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For the first time, the cloud market is slowing down

Companies around the world are optimizing their costs for cloud services
(photo: CC0 Public Domain)

Spending on cloud infrastructure services grew just 19% in the first quarter of the year to $66.4 billion, according to new research from Canalys. For the first time, growth in the cloud services business is below 20%, analysts note.

Cloud computing remains one of the fastest growing segments of the IT market. At the same time, amid macroeconomic uncertainty, companies continue to cut costs for cloud services amid cuts in IT budgets, with a focus on optimizing costs, controlling and improving the efficiency of cloud use, Canalys analysis shows.

Given all this, the growth rate of the cloud market fell below 20% for the first time. In particular, hyperscalers saw growth decline by 4 percentage points compared to the previous quarter. Cumulative growth for the top three providers – AWS, Microsoft Azure and Google Cloud – was 22% (in Q4 2022 it was 26%), and together they control 64% of customer spending.

By region, the weakest performer was Asia Pacific (APAC), due to reduced spending by customers in mainland China. Cloud spending will continue to decline in the second half of 2023.

In view of the trend towards optimization of cloud computing, the demand for control technologies, AI and FinOps is increasing. The drive to reduce costs and increase control is driving more companies to migrate cloud workloads.

“Enterprises are benefiting from the hybrid cloud model, but moving workloads between on-premises and cloud platforms can be expensive,” said Alex Smith, vice president of Canalys. “Increased reliance on complex cloud environments can lead to challenges when it comes to managing them, but there are assistive technologies that can play a big role in determining efficiencies and streamlining processes, especially automating routine tasks and analytics.”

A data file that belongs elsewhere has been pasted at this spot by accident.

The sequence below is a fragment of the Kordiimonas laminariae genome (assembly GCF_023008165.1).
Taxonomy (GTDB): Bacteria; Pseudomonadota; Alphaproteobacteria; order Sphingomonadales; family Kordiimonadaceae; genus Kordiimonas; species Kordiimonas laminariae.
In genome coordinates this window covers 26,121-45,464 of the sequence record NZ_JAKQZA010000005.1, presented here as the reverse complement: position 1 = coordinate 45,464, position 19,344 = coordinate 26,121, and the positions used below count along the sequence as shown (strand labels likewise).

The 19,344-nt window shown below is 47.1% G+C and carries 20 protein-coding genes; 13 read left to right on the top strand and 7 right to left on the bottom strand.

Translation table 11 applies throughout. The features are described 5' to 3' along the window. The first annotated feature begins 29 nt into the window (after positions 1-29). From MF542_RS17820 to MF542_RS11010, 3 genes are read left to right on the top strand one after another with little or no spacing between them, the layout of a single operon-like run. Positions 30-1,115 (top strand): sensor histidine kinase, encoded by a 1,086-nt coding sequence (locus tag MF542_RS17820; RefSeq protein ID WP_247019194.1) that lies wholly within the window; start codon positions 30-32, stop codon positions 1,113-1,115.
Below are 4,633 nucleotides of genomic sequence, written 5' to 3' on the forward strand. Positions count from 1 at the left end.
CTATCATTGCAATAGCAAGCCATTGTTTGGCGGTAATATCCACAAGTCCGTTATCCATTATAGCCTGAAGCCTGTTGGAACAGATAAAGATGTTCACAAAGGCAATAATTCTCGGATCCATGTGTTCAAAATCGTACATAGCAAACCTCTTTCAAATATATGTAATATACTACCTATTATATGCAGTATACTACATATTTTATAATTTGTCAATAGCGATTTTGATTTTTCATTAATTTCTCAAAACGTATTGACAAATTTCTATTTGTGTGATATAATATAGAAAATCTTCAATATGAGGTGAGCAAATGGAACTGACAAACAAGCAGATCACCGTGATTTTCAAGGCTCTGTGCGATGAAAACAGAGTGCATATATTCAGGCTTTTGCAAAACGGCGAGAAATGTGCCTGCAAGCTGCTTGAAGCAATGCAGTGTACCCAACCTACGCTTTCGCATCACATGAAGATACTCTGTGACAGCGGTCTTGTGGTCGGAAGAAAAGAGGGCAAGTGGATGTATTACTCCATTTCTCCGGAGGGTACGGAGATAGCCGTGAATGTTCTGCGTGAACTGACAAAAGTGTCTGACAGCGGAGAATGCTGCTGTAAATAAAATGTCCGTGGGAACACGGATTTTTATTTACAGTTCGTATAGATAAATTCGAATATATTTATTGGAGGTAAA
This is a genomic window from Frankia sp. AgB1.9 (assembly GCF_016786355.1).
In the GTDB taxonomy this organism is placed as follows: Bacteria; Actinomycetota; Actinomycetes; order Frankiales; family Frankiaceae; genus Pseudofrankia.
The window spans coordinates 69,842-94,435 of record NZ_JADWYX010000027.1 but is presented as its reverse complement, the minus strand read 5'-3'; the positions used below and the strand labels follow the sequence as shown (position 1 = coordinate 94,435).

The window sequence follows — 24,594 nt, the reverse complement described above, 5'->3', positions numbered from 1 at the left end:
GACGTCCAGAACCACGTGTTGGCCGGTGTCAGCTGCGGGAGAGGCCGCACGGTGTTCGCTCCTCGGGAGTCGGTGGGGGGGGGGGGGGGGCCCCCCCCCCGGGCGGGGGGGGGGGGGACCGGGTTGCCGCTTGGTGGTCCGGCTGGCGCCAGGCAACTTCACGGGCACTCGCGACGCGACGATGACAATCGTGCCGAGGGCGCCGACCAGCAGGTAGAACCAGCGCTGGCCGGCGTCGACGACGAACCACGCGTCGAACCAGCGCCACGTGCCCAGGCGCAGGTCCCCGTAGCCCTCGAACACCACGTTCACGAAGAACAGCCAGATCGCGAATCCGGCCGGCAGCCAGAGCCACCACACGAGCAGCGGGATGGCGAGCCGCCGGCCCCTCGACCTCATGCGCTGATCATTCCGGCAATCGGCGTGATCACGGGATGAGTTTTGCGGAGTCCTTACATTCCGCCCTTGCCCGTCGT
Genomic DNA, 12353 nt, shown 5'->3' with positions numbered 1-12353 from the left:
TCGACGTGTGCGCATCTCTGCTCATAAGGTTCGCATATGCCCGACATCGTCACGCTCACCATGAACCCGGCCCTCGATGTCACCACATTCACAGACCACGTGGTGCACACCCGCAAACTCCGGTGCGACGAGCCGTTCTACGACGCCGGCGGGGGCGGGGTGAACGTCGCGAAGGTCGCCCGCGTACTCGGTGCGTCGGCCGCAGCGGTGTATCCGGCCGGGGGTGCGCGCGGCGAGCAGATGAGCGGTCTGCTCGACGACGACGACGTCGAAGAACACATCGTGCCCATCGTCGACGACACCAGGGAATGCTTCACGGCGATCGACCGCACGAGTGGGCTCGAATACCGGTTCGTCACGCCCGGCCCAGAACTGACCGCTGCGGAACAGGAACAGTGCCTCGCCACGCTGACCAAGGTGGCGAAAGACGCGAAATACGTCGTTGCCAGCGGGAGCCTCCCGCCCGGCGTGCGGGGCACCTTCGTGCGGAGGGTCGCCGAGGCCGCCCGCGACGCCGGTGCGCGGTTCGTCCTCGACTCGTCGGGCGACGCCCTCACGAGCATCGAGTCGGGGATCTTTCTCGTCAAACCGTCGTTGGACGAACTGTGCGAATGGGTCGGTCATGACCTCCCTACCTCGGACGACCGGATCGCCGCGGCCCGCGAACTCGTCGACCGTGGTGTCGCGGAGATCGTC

At the same time, the introduction of new computing-intensive applications such as generative artificial intelligence is creating a huge global demand for public cloud capacity. This will allow hyperscalers to partially offset customer spending cuts over the next few quarters, Canalys noted.

Amazon Web Services (AWS) was the leading vendor during the reporting period, accounting for 32% of total spend – up 16% year-on-year, below the 20% mark for the first time. Amid the trend to incorporate generative AI into existing and new products, AWS has launched Amazon Bedrock, a suite of cloud-based AI tools.

Second place belongs to Microsoft Azure with a market share of 23% and growth of 27% year-on-year. The company launched Azure OpenAI services, which enable more customers to offer high-performance AI services on the Azure cloud. Microsoft acquired over 2,500 new Azure OpenAI customers during the reporting period, including Coursera, Mercedes-Benz and Shell.

Third place in the cloud market is occupied by Google Cloud Platform with a 9% share and a growth of 30% on an annual basis. Google’s cloud business turned a profit for the first time in the quarter. Extending the life cycle of equipment has allowed Google Cloud to increase the profitability of its operation. Investments in the creation of a partner ecosystem are also starting to bear fruit – to date, more than 100,000 companies are members of the Google Cloud Partner Advantage program.

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